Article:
Saturday, 16 April 2011

Answering My Own Questions

For the questions, see the previous blog entry.

  1. The Church has Presbyterian Puritan origins, without setting up Presbyteries as a result of persecution and wish to return to the Established Church. With confidence in the Bible alone, without creeds and Church, the Calvinists (who did reason their Bibles) liberalised to Arminianism, and carried on liberalising, until the liberal biblical ideologues took over, and then biblical criticism and romanticism created a denomination of personal authority, one that had evolved its belief over time.
  2. Meeting in a Bahai group and mixing with Christians I was confirmed at University and moved to a rural parish. The Bahais used the Unitarian building and I went there to ask controversial questions. Seeing a wall notice I looked them up, and gradually transferred my attendance and ministry seeking to the liberal group.
  3. Its theological spread is liberal Christian, religious humanist, neo-Pagan and Eastern, with a range from rational to spiritual-romantic.
  4. I am basically a user of Christian language to arrive at religious humanism. I am not a Christian by any usual measure.
  5. I'd describe the congregation I attend as easy going and non-doctrinal, tending to the religious humanist but easily absorbs the range of preachers.
  6. I would prefer one of the more definitely radical congregations as in London.
  7. It does expand the number of people I meet each week.
  8. The Gospel is that of difference coming together, something society has to learn. No one needs to think alike to love alike, as Transylvanian Reformation founder Francis David pointed out.
  9. Faith means trust and salvation is arrival at a clarity of mind as to one's pathway.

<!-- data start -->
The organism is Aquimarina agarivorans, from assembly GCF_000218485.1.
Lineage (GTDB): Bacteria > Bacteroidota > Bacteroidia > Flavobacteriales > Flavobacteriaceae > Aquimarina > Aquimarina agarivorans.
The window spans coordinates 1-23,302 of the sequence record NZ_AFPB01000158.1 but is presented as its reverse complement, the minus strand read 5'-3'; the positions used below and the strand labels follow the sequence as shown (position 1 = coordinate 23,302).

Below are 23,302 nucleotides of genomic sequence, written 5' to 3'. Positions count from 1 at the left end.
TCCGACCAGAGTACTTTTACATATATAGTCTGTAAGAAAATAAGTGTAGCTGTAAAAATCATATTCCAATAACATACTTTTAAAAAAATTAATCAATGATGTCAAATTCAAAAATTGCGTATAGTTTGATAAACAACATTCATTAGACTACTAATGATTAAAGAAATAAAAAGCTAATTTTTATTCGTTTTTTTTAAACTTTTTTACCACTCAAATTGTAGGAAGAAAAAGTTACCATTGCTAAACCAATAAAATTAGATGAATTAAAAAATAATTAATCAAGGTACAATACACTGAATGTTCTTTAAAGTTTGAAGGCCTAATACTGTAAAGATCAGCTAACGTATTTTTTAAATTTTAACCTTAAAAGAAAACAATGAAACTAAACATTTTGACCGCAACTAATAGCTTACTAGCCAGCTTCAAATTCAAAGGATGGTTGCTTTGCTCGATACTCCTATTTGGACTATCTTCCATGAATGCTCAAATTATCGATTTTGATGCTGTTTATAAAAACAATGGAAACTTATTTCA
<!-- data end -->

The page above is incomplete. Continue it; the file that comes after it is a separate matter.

10. The Church has no barriers regarding sex or sexuality in ministry, and it wishes to carry out same sex unions with religious liberty.
  11. Much of the decline and growth depends on the capacity of other Churches to contain its liberals. If they can, Unitarianism struggles, if they can't, it will benefit. I do think more people will come over as the tendency elsewhere is towards the evangelical.
  12. I try to tolerate others and do good if I can; also if representing Unitarians (e.g. with the sound system installation) then I am a representative of its values.
  13. On a theological point I find it odd that some people may regard Jesus as somehow superior when they don't grant him any divinity: they simply don't have the information and you have to do it as doctrine. The effect then narrows the expression of the Churches. There is a contradiction of power and identity going to the congregation when every single one should represent the span of the movement. The Church should change to fit the people, not the people change to fit the Church.
  14. Christmas I find tedious, and the pointless carols cause me to run out of breath: I'd rather skip it all or do Hannukah or Diwali or simply the Winter Solstice. Easter is just the new life we seek, both naturally and within ourselves.
  15. I've met Bahai's and Western and Tibetan Buddhists. I think the interfatih contact is an important part of Unitarian religious life.
  16. I don't believe in reincarnation or resurrection, I don't like laws based on religions.
  17. On the one hand Unitarianism is too easy - individualism becomes a licence to your own bigotry, but then a faith of questioning is difficult and you have to work at its continuing construction.
  18. My approach to faith completely incorporates science and social science.
  19. Unitarianism is pro-culture, in that it is fully modernist and has struggles to accept postmodernism, but the claim for liberty undermines religious privilege of which there is still too much - seen in the increasing clash between social ethics and conserving Christianity. Unitarianism challenges common attitudes that are nationalist and non-inclusive.
  20. If Unitarianism was just another form of Christianity then I might as well be a dissident in another denomination. It needs to include Christianity in its debate (I do) but must be broader based. I still dislike the General Assembly Object, and those who thought it might help give identity were simply wrong - it is misleading and is anti-inclusive and its redundancy is no reason not to bother with it. That's how factional politics becomes destructive and contradictory.

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